How fire chiefs can make better decisions

Deeper problems, outside a yes-no decision, require a well-crafted plan to avoid the mental pitfalls that leave the best decisions undiscovered


Deeper problems, outside a yes-no decision, require a well-crafted plan to avoid the mental pitfalls that leave the best decisions undiscovered

Fire chiefs make important decisions, in some cases, decisions that affect life and death.

Should you commit resources to an interior attack on a fire? Should the department move ahead with providing ALS services? Is it in your department's best interests to consolidate with a neighboring department?

Each of the decisions above is stated as a binary decision, where basically only one option is considered.

The decision is a matter of saying yes or no, go or no go. Many decisions in the fire service are framed in this way. Quick decisions are often single-option decisions — take a specific action or continue with the status quo.

Chip Heath and Dan Heath point out in their book, "Decisive: How to Make Better Decisions in Life and Work," for more complex decisions, more options should be considered. This seems obvious but it is often surprisingly hard to do.

Outcome bias

The problem with decision making for many organizations is that the decision process often starts with the end already in mind. Leaders may have an inherent bias toward a specific outcome that guides the process of creating options.

Consider the question of whether a department should expand its services to include ALS. By framing the decision in a yes-no context, the outcome would tend to favor those who have a strong preference for one side or the other — either those who want the department to move ahead with the specific change, or those who favor maintaining the current state of operations.

Once people have a preference in mind — and many people come into decision processes with these preferences already in place — then the process becomes more about justifying a position rather than working together to develop creative solutions.

Yes, we should provide ALS, and here are the reasons why. No, we shouldn't provide these services, and here is the justification for that position.

Define the problem

Better decisions are made when time is spent clearly defining the problem before any solutions are put forward.

What is the current state of ALS service in your jurisdiction? What if any needs are not being met by the current service provider? What kind of service does the community require or want?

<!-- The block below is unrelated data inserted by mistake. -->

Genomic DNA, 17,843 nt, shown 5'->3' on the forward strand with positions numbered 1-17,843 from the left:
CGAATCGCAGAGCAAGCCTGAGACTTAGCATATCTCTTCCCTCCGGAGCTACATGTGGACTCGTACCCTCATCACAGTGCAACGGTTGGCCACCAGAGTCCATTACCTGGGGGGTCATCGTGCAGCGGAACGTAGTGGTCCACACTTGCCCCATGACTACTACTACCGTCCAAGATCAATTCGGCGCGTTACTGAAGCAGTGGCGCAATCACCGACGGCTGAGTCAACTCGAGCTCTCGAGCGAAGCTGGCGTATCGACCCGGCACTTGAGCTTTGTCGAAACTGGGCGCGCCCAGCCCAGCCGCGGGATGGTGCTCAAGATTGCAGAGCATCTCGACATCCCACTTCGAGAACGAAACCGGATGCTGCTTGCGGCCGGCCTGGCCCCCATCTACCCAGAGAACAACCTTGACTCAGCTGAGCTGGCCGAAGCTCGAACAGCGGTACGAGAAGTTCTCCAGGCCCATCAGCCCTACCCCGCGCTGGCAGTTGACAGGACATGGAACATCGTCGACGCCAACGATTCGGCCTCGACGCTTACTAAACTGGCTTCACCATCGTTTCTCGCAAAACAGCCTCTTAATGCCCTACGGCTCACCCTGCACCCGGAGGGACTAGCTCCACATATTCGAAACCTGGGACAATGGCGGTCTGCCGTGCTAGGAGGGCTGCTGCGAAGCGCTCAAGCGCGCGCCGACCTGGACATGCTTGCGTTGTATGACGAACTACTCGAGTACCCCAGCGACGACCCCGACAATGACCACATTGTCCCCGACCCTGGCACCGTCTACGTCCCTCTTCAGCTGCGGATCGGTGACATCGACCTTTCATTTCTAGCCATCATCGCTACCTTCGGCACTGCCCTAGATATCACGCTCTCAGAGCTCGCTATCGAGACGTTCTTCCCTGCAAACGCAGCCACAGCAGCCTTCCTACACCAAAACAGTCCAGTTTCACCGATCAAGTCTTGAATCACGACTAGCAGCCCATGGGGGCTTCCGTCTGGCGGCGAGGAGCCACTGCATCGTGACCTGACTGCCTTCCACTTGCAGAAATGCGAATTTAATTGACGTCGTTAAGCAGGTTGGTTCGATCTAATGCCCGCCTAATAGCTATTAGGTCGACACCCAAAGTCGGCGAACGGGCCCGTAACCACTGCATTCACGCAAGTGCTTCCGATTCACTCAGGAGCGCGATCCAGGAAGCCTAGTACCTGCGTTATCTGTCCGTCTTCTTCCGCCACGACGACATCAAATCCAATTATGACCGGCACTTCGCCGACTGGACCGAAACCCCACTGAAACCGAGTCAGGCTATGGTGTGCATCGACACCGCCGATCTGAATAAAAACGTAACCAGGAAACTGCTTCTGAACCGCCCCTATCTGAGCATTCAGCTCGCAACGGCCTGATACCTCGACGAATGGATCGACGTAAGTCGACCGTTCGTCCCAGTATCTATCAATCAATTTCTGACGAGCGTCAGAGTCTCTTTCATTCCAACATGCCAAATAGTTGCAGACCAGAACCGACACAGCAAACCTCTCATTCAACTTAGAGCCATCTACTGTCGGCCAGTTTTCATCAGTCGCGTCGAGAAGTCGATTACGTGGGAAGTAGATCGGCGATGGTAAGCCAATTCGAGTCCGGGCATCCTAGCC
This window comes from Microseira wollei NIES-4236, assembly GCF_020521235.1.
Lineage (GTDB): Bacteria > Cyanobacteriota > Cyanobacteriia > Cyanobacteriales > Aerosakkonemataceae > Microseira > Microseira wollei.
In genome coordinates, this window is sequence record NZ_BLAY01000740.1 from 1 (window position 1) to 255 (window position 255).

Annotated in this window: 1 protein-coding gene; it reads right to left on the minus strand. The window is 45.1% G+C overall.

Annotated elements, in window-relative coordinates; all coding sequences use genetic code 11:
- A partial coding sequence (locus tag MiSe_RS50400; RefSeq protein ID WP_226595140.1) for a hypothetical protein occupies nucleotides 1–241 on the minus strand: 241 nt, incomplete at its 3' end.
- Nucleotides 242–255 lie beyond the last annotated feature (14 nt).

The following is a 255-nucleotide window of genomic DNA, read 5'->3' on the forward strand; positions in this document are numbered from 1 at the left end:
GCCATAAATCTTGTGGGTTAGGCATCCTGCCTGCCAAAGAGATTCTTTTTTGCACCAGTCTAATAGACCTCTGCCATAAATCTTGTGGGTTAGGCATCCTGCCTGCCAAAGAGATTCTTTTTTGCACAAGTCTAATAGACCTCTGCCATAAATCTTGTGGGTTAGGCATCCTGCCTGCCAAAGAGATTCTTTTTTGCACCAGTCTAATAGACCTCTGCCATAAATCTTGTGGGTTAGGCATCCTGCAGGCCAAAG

Notice that none of the questions above are closed ended, yes-no questions. Instead, the process begins by determining what is needed before considering how that need might be met.

Once a need has been clearly defined, options can be generated. But watch out for confirmation bias during this process. It is likely that at least some of those involved in the decision process will have a preference for a solution, and will prematurely narrow options to favor that preference. This kind of confirmation bias often happens at an unconscious level.

Wider scope

One way to avoid confirmation bias in decision making is to appoint someone involved in the process to act as a critical evaluator. This person's job is to find reasons why options might not work or to offer alternatives not already being considered. Anyone can play this role and it is good to have everyone on the decision-making team take a turn doing it.

Another way to widen options is to look outside the organization for those who may have solved a similar problem. Fire departments often practice this type of benchmarking, but they usually do it with other fire departments.

This is fine, but if you really want to consider all options, widen your scope. Is this a problem that has been addressed by the military or other government entities? Are there nonprofit organizations that specialize in this issue? Has the corporate sector addressed this problem in any way?

Gathering meaningful data leads to better decision making. This goes to problem definition as well as the generation of solutions.

Vanishing options test

Beware of basing decision processes on perceptions. It may seem like the public is unhappy with current ALS service, or that you are responding excessively to fraternities on the college campus, or that a piece of equipment is often in need of repair. But what do the numbers say?

Take the time to use objective data to really understand the problem and what is needed.

Once options have been generated and are being evaluated, be careful about committing to one option too soon in the process. Try using what is known as the vanishing options test: if all your currently considered options were to disappear, what would you do? This process can be a creative way to raise solutions not previously considered.

Managing decision processes is a critical part of leadership. Clearly define problems and then creatively and inclusively generate solutions in the widest possible scope before moving ahead with one option.

Approaching the decision process in this way will lead to better outcomes and stronger organizational buy-in for any resulting action.

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